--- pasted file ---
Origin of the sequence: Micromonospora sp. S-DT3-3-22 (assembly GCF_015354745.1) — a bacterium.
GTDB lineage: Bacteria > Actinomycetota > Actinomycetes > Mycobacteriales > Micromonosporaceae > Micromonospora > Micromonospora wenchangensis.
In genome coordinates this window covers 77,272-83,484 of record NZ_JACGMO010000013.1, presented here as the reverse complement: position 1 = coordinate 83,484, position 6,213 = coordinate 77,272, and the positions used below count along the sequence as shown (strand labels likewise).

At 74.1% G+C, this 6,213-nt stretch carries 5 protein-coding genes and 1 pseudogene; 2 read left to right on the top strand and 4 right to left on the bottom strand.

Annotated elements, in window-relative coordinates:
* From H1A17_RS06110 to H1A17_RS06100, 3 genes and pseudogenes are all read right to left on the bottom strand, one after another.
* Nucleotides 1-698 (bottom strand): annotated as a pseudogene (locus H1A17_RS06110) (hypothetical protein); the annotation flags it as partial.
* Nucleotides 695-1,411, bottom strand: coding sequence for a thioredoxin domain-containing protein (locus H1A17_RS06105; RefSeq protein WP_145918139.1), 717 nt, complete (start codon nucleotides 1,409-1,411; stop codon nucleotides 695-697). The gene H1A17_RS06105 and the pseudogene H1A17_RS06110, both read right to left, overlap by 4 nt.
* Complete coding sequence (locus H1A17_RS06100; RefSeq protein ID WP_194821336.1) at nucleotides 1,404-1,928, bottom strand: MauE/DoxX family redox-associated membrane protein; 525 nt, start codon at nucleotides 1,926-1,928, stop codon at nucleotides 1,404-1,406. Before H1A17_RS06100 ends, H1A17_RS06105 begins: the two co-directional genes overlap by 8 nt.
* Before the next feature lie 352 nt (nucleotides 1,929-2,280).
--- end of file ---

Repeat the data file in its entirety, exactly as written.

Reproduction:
Origin of the sequence: Micromonospora sp. S-DT3-3-22 (assembly GCF_015354745.1) — a bacterium.
GTDB lineage: Bacteria > Actinomycetota > Actinomycetes > Mycobacteriales > Micromonosporaceae > Micromonospora > Micromonospora wenchangensis.
In genome coordinates this window covers 77,272-83,484 of record NZ_JACGMO010000013.1, presented here as the reverse complement: position 1 = coordinate 83,484, position 6,213 = coordinate 77,272, and the positions used below count along the sequence as shown (strand labels likewise).

At 74.1% G+C, this 6,213-nt stretch carries 5 protein-coding genes and 1 pseudogene; 2 read left to right on the top strand and 4 right to left on the bottom strand.

Annotated elements, in window-relative coordinates:
* From H1A17_RS06110 to H1A17_RS06100, 3 genes and pseudogenes are all read right to left on the bottom strand, one after another.
* Nucleotides 1-698 (bottom strand): annotated as a pseudogene (locus H1A17_RS06110) (hypothetical protein); the annotation flags it as partial.
* Nucleotides 695-1,411, bottom strand: coding sequence for a thioredoxin domain-containing protein (locus H1A17_RS06105; RefSeq protein WP_145918139.1), 717 nt, complete (start codon nucleotides 1,409-1,411; stop codon nucleotides 695-697). The gene H1A17_RS06105 and the pseudogene H1A17_RS06110, both read right to left, overlap by 4 nt.
* Complete coding sequence (locus H1A17_RS06100; RefSeq protein ID WP_194821336.1) at nucleotides 1,404-1,928, bottom strand: MauE/DoxX family redox-associated membrane protein; 525 nt, start codon at nucleotides 1,926-1,928, stop codon at nucleotides 1,404-1,406. Before H1A17_RS06100 ends, H1A17_RS06105 begins: the two co-directional genes overlap by 8 nt.
* Before the next feature lie 352 nt (nucleotides 1,929-2,280).